“The most dangerous man to any government is the man who is
able to think things out for himself, without regard to the
prevailing superstitions and taboos. Almost inevitably he comes
to the conclusion that the government he lives under is
dishonest, insane, and intolerable…” - H.L. Mencken (Prejudices:Third
If you want to get to the bottom of the NSW energy
sell off you’ll need to grab your sunscreen and some comfortable
shoes, and pack your lunch.
The electricity sell off in New South Wales has played out
like the Millers Crossing epic. Remember Johnny Casper’s line:
“…It's gettin' so a businessman can't expect no return from a
fixed fight. Now, if you can't trust a fix, what can you trust?
For a good return, you gotta go bettin' on chance - and then
you're back with anarchy, right back in the jungle….”
Just how much wining and dining and how many back lane
punch-ups have occurred in order to “get the deal done”? Having
spent years pushing for “energy reform”, did the possibility of
a hung parliament in March 2011 cause the “privateers” to hit
the panic button? Did they make a couple of calls to get a
little more certainty?
The pious ranting we have heard from the leader of the
Opposition seems targeted at the way the deal was done and the
price paid rather than at the sell off itself. The voluble Barry
O’Farrell sounds somewhat disingenuous given that privatisation
has always been high on the Liberal agenda.
Electricity: an essential service
Believe it or not some of us think the role of government is
to ensure the provision of essential services to the people. If
government itself provides the service it does so on the basis
that it doesn’t make a profit but charges a price for the
service at a level where the price we pay generally will cover
the cost of providing the service and allow for the extra cost
of making sure the service will continue to be provided to the
population in the future. Proper modelling and costing can
ensure that what we pay now creates appropriate reserves to
maintain the infrastructure we inherited and build new
infrastructure in the future.
Privatisation of an essential service, on the other hand,
focuses on return on investment. Investment capital seeks
interest or dividends, and merchant capital seeks profit. Their
objectives are best served if the service is provided at the
cheapest possible price and charged for at the highest possible
As with water, the international march towards electricity
privatization appears to have taken root here in the mid 1990s.
Sharon Beder in,
Sale: The Power of the People, and with Damien Cahill in
the power shift: the state, capital and electricity
privatisation in Australia provides an informative
analysis of how the quest to privatise energy was pushed.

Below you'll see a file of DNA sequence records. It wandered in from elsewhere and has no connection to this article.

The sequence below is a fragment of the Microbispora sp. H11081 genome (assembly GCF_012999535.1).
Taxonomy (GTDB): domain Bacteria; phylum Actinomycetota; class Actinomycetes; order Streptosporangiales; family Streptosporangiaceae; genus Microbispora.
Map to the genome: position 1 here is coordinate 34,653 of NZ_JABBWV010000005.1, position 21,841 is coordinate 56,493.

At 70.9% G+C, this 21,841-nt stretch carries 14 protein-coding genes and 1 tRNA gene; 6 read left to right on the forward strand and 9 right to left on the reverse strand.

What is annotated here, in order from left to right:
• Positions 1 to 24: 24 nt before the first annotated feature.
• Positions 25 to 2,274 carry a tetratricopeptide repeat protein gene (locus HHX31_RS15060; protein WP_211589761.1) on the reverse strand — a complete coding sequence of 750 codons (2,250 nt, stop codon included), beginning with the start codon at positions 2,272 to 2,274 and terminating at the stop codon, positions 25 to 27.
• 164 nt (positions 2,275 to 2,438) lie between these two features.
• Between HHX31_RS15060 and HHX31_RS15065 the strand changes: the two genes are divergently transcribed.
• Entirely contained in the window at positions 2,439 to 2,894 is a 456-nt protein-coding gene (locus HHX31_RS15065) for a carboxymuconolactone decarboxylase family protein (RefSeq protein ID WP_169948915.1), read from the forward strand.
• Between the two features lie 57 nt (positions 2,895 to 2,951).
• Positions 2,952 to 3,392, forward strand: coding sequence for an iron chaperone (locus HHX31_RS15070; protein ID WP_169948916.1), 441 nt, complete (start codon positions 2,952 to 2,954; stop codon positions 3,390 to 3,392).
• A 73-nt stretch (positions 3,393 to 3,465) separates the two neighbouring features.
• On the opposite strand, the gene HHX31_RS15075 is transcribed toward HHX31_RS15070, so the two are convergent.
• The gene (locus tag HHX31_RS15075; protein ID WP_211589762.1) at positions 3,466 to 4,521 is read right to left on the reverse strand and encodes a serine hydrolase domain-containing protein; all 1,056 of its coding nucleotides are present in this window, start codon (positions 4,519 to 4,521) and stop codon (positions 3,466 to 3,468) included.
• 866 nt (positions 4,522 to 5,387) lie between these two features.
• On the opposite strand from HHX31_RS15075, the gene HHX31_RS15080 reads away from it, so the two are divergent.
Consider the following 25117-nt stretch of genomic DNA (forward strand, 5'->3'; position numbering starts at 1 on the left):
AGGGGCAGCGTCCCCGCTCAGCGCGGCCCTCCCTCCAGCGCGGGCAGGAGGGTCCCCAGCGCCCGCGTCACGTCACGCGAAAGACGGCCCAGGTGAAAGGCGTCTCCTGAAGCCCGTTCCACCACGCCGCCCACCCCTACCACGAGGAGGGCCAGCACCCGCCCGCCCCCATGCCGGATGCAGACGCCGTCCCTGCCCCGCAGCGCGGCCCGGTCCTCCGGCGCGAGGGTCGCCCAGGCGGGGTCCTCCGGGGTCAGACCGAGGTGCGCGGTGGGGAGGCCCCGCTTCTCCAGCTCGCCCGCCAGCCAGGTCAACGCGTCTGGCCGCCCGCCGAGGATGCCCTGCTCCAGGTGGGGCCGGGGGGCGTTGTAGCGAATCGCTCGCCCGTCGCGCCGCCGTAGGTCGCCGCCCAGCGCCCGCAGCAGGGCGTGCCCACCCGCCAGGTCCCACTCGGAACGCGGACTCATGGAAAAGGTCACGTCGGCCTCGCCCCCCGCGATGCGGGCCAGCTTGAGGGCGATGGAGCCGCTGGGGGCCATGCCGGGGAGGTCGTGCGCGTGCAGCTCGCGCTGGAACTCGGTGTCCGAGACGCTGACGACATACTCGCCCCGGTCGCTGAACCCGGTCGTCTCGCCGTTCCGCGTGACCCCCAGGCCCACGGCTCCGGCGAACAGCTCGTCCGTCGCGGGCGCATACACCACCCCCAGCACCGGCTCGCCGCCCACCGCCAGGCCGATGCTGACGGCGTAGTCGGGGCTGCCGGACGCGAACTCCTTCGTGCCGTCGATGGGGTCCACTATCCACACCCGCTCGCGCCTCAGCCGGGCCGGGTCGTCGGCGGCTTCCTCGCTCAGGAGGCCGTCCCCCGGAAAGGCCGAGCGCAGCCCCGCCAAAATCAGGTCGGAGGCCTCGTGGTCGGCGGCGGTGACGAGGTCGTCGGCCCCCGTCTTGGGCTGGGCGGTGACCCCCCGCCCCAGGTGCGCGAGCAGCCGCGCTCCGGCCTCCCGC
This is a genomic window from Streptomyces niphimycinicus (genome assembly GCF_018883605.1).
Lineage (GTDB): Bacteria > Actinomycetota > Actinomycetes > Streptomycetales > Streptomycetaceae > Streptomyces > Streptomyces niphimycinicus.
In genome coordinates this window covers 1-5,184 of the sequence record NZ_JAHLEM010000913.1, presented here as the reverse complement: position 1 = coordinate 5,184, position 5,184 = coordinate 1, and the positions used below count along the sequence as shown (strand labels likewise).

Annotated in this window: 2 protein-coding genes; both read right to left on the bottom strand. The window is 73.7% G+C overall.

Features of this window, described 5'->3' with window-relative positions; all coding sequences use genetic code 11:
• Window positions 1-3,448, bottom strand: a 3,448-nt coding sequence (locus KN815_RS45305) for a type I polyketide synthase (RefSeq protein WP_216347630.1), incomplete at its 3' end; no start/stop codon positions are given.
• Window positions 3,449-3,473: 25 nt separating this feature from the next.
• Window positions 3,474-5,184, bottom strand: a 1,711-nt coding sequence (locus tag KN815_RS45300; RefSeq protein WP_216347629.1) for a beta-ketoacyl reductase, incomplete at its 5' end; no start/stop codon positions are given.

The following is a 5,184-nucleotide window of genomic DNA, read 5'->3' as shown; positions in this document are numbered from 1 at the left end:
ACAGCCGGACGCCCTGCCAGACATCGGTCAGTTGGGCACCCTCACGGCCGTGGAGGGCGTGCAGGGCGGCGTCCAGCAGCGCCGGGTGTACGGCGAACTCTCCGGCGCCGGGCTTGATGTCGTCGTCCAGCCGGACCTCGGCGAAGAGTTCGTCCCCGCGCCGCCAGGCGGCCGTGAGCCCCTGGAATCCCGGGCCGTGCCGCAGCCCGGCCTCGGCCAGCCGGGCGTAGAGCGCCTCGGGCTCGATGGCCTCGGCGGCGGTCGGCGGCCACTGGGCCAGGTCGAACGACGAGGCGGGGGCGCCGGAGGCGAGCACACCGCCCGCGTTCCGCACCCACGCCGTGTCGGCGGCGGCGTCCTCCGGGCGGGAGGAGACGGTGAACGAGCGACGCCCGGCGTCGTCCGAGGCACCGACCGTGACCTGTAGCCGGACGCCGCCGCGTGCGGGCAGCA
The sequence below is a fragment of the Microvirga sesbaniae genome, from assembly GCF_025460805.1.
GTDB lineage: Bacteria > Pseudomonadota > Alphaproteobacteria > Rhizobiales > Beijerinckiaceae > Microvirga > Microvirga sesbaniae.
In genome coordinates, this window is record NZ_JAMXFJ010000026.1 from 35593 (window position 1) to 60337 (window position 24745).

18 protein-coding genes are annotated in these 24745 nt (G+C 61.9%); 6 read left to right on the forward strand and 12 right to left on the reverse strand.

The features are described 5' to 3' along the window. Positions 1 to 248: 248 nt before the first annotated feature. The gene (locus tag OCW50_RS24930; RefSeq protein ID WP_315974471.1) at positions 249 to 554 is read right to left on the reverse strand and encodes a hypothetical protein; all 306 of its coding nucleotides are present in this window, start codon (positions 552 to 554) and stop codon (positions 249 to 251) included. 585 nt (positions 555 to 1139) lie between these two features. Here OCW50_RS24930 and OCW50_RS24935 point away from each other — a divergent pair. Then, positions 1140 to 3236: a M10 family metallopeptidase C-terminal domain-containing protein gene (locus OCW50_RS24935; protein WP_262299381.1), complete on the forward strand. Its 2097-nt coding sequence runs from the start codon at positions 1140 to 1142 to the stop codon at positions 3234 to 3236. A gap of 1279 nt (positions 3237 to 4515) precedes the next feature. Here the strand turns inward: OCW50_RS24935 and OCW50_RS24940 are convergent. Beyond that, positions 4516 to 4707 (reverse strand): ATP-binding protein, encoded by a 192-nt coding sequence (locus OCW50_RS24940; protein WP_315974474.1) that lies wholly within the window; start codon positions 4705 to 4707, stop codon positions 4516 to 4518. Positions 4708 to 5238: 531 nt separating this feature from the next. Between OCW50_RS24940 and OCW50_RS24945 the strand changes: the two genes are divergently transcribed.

I sometimes wonder whether, in exchange for some kind of
bail-out, Australia once signed some sort of structural
adjustment program that no-one bothered to tell us about.
Some of the key occurrences include:
- The establishment of the National Grid Management
Council (NGMC) in July
meetings in 1993 and 1994 which reaffirmed the
commitment of most State governments and the Federal
government to energy reform.
- Premier Bob Carr and State Treasurer Michael Egan
pushing for electricity privatisation in NSW in 1997, a
clean-cut sale of retail and generation for $30 to $35
billion. They failed.
- COAG commissioning a review of the energy market in
2001, which resulted in the Parer
Report, Towards a Truly National and Efficient Energy
- In June 2001, COAG establishing the Ministerial Council
on Energy (MCE) to provide energy policy leadership.
- In December 2003, the MCE establishing its energy market
- In July 2005, two new bodies being established: the
Australian Energy Market Commission (AEMC), with
responsibility for rule-making and market development, and
the Australian Energy Regulator (AER), with responsibility
for market surveillance and energy market regulation.
On 10 February 2006, COAG endorsing the need to continue the
structural reform process and establishing an expert group, ERIG,
to prepare a
report. ERIG found that government ownership (especially in
electricity) acted as a barrier to entry and an impediment to
competition. To improve efficiency in Australian energy markets,
ERIG recommended disaggregation and full privatisation of
government-owned energy assets throughout Australia, taking
place as quickly as possible given the practicalities of the
privatisation process. ERIG acknowledged that privatisation may
be politically sensitive.
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